Titanium dioxide (TiO2) and fluorochemicals producer
The Chemours Co. has refuted accusations made by Citron
Research, which said the company was "a bankruptcy waiting to
happen" owing to its high debt and environmental liabilities.
In a statement released by the company, Chemours said it
"strongly refutes the report by Citron Research" pointing to
its "five-point transformation plan" which was launched shortly
after it was spun-off from parent company DuPont in July last
Announced in 2013, Chemours said that, since the spin off,
the company had taken "swift and decisive action under this
plan and has already delivered significant cost reductions
while strengthening its liquidity position", adding that it was
making major investments in key growth initiatives.
However, its rebuttal failed to address a number of other
issues raised by Citron Research, including the environmental
liabilities the company may potentially face as a result of
Dupont’s previous activity in the sector.
In August last year, an Ohio woman was awarded $1.6m after
alleging that DuPont had contaminated drinking water and
contributed to the development of her kidney cancer. The
lawsuit could influence thousands of similar cases over the
discharge of perluorooctanoic acid, or C-8, a chemical used to
According to Citron, "the whole purpose of
Chemours’ existence was so DuPont could rid itself
of the black hole of environmental liabilities that will drag
down the company for years if not decades to come".
The research firm pegged Chemours’ potential
environmental costs at $5bn for medical monitoring, clean-up,
compensatory and punitive damages to victims and legal
It added that cases in the Mid-Ohio Valley are just the "tip
of the iceberg" and that damages are likely to span across 171
sites in the US in addition to worldwide locations.
Chemours, however, told IM that "while a
series of trials related to C-8 (also known as PFOA) began in
September 2015, DuPont is the named defendant in these
"Chemours may be required to indemnify DuPont based on the
separation agreement executed before the creation of Chemours
through the spin-off of DuPont Performance Chemicals," the
company added, but failed to elaborate further.
According to the company’s website, while
DuPont is the named defendant in the cases – six which
are expected to go to trial by the end of 2016 –
Chemours is now responsible to DuPont for the lawsuits going
Chemours said it is confident that DuPont acted reasonably
and responsibly at each stage in the history of C-8 and will
continue to vigorously defend against C-8 lawsuits.
Following the 2004 Leach Settlement – a class
action, Leach v. DuPont, filed in West Virginia in 2001 and
settled in 2004 – an independent Science Panel was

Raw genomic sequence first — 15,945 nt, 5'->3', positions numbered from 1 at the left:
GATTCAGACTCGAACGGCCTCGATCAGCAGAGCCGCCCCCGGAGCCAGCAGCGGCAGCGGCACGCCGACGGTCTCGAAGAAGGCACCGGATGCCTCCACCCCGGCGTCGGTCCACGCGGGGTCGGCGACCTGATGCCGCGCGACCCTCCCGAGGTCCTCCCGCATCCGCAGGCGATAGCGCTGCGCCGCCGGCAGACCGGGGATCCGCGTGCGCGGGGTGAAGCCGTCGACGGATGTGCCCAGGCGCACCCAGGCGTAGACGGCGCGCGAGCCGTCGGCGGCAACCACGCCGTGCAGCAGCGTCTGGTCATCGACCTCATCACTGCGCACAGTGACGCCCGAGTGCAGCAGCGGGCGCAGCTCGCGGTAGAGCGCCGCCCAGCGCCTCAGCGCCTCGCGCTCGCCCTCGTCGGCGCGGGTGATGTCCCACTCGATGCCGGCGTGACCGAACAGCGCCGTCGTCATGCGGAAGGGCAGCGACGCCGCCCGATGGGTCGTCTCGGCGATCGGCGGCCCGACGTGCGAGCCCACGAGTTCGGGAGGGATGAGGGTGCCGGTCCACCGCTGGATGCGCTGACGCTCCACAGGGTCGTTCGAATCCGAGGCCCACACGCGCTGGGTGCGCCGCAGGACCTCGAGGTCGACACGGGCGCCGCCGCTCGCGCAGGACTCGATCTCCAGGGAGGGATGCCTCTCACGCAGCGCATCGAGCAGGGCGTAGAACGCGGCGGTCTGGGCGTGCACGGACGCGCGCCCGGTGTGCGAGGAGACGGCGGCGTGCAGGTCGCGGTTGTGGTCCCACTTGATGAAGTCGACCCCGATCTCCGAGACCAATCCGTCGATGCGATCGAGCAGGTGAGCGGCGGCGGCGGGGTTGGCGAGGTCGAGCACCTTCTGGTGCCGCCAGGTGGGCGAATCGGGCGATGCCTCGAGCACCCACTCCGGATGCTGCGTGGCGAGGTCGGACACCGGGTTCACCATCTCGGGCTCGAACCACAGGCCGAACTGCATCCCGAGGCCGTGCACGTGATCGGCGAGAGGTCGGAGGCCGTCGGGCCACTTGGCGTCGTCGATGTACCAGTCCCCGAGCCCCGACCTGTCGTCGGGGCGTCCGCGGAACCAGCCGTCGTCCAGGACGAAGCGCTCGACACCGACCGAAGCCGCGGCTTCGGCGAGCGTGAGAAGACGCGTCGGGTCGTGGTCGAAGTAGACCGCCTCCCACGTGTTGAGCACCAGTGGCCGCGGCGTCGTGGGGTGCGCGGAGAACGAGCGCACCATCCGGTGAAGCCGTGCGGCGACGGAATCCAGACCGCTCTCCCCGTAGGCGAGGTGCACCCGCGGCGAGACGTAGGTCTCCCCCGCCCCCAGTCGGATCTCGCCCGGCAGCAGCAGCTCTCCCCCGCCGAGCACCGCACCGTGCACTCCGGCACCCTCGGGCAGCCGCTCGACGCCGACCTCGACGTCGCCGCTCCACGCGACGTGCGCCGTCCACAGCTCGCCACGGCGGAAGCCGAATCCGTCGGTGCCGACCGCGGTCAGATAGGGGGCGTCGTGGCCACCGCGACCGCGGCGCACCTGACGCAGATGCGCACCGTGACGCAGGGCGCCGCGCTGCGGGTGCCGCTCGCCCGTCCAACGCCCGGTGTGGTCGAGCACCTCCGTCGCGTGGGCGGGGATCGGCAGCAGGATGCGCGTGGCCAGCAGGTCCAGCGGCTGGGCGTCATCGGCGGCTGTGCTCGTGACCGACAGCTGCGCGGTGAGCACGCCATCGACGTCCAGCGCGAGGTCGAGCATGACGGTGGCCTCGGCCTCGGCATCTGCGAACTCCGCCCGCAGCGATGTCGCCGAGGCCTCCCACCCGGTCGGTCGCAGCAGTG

charged with determining whether there was any probable link
between PFOA among class members and human disease.
After years of study, the panel found probable links to six
conditions in 2011 and 2012; pregnancy induced hypertension,
kidney and testicular cancer, ulcerative colitis, thyroid
disease, and diagnosed high cholesterol.
No bull case
In its research note, Citron said it had attempted to put
together scenarios with a positive outlook for Chemours but had
"come up empty handed".
While pigment producers are struggling to implement price
increases across the board both in China and in the rest of the
world, Citron has argued that a best case scenario for 2016
would be a stabilisation in prices and that Chemours is
unlikely to see much growth in this area, as the recent price
rises by major TiO2 producers do not come close to
recouping the decline in global prices over the last two years,
which amount to more than $1,000/tonne.
Against a backdrop of declining net sales and profit
– Q1 sales fell to $1.29m, compared with $1.36m the
previous year, resulting in gross profit decreasing to $202m
from $252m the previous year – Chemours has emphasised
increasing uptake of its Opteon product as an area of
In May, Chemours announced it would be investing in new
Opteon capacity, with expected start up in the US and EU in
2018, tripling its capacity for low global warming potential
products for mobile air conditioning and refrigeration
However, Citron criticised this strategy as simply replacing
current business, while the company’s
transformation plan was described as "merely corporate
"Opteon sounds great, until you realise that
it’s simply a replacement for R134a, which is also
Chemours product, so it’s simply a cannibalisation
of existing business lines and existing EBITDA*," Citron said.
Chemours declined to comment on its outline for
TiO2, Opteon or criticism of its transformation plan
when contacted by IM.
*Earnings before interest, taxes, depreciation,